Pit and the Pendulum is an elaboration of the short Poe classic about blood-letting in 16th- century Spain. The result is a physically stylish, imaginatively photographed horror film which, though needlessly corny in many spots, adds up to good exploitation.

Pit and the Pendulum is an elaboration of the short Poe classic about blood-letting in 16th- century Spain. The result is a physically stylish, imaginatively photographed horror film which, though needlessly corny in many spots, adds up to good exploitation.

The main problem is that Poe furnished scriptwriter Richard Matheson with only one scene – the spine-tingling climax – and Matheson has been hard put to come up with a comparably effective build-up to these last 10 or so minutes. He has removed the tale one generation beyond the time of the Spanish Inquisition (for reasons best known to himself) and contrived a plot involving an ill-fated nobleman slowly losing his mind because he thinks he accidentally buried his wife alive, just like his father did some years before – on purpose.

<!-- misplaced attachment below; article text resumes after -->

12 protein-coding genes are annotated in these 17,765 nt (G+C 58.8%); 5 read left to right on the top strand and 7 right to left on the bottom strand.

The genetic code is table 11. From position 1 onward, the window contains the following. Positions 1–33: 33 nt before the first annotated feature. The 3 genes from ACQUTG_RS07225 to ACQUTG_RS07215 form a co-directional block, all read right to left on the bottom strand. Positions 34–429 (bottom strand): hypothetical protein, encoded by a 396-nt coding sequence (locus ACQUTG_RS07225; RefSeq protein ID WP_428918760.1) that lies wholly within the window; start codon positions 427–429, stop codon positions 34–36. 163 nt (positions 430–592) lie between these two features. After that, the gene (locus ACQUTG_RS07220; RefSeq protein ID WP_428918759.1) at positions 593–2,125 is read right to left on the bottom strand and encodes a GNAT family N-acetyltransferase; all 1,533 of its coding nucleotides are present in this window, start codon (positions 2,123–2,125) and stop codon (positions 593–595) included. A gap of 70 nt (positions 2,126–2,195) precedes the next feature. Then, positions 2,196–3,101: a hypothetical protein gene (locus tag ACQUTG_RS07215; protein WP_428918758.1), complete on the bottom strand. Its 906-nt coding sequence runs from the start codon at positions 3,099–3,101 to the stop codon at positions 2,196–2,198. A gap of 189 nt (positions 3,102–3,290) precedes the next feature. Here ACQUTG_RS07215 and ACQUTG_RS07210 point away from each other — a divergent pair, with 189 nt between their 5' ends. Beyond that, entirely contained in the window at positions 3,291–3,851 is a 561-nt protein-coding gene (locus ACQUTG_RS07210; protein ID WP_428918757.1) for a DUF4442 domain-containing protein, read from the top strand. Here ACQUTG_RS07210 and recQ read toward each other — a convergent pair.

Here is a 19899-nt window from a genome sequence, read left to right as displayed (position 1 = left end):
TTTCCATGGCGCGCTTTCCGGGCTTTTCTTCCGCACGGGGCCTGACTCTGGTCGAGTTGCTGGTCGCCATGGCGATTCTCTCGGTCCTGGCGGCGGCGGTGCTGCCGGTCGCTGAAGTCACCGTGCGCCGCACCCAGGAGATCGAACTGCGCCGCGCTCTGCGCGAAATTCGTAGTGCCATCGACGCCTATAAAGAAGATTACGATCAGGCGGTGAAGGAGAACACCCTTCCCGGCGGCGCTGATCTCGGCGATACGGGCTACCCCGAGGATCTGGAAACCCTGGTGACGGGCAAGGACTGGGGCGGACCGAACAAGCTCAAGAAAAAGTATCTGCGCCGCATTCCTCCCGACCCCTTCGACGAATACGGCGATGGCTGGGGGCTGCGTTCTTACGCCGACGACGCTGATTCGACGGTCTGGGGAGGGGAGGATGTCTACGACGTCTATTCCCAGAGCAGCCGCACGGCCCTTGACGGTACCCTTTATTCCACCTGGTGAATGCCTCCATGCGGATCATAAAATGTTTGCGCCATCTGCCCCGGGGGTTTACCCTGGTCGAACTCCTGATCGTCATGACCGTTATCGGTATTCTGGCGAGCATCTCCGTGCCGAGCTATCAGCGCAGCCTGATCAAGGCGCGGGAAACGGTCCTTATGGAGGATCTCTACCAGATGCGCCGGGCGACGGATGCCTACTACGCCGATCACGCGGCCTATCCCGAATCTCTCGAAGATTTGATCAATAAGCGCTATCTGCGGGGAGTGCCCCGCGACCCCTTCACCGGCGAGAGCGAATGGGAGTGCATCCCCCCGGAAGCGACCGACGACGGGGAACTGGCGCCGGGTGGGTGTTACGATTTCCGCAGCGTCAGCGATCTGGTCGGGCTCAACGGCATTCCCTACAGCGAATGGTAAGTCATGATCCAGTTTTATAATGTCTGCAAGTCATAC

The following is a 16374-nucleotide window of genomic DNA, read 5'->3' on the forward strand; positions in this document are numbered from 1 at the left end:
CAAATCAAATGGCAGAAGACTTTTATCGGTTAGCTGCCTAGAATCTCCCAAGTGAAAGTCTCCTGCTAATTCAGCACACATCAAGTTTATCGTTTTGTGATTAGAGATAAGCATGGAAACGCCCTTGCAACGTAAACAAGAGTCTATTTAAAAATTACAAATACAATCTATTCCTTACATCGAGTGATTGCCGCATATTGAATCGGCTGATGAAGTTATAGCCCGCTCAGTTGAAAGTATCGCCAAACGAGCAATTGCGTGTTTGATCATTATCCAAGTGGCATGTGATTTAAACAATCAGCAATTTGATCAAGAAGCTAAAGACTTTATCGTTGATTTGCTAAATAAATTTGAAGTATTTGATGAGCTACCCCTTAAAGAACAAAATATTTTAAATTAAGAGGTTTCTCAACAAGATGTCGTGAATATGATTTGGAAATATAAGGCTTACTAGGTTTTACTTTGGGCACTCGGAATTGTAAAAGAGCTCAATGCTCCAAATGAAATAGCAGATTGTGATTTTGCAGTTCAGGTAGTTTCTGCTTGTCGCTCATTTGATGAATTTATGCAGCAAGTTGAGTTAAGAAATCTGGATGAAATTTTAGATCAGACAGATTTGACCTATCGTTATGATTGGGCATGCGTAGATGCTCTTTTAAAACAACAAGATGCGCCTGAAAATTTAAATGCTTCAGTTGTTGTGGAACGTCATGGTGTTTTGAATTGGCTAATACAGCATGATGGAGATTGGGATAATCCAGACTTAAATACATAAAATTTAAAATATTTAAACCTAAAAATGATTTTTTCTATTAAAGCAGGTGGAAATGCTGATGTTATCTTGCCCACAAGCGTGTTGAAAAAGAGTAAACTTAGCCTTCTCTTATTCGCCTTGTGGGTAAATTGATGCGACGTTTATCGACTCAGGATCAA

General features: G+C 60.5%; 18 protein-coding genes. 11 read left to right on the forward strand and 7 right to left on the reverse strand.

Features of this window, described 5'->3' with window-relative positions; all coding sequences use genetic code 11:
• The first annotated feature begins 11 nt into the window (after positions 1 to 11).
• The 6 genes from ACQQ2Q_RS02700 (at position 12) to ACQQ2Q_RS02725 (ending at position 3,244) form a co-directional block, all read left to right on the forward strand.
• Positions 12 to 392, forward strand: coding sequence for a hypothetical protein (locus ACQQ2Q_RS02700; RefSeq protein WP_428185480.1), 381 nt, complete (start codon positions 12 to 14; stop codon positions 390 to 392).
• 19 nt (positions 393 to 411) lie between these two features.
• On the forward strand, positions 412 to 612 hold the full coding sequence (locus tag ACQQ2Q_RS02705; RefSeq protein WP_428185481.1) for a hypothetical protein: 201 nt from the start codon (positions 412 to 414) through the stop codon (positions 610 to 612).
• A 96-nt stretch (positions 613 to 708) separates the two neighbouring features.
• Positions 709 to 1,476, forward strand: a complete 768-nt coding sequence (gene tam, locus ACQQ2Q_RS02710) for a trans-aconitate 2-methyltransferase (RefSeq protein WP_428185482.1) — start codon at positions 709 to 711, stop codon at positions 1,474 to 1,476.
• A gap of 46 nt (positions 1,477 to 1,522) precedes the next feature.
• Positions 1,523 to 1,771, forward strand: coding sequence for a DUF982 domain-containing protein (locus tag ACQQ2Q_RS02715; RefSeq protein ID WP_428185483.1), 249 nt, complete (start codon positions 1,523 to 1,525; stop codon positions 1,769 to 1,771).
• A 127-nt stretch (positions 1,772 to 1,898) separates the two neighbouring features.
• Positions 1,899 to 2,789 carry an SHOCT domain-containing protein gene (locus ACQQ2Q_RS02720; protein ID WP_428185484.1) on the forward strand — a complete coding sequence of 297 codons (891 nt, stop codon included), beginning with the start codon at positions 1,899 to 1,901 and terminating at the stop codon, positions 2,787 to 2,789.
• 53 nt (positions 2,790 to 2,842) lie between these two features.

Actually Matheson’s plotting isn’t at all bad, but he has rendered it in some fruity dialog. If audiences don’t titter, it’s only because veteran star Vincent Price can chew scenery while keeping his tongue in his cheek.

While Matheson’s script takes a good deal of time, including three extended flashbacks, to get to the denouement, it’s almost worth it. The last portion of the film builds with genuine excitement to a reverse twist ending that might well have pleased Poe himself.

Pit and the Pendulum

Production

American International. Director Roger Corman; Producer Roger Corman; Screenplay Richard Matheson; Camera Floyd Crosby; Editor Anthony Carras; Music Les Baxter; Art Director Daniel Haller

Crew

(Color) Widescreen. Available on VHS. Extract of a review from 1961. Running time: 85 MIN.

With

Vincent Price John Kerr Barbara Steele Luana Anders Antony Carbone Patrick Westwood
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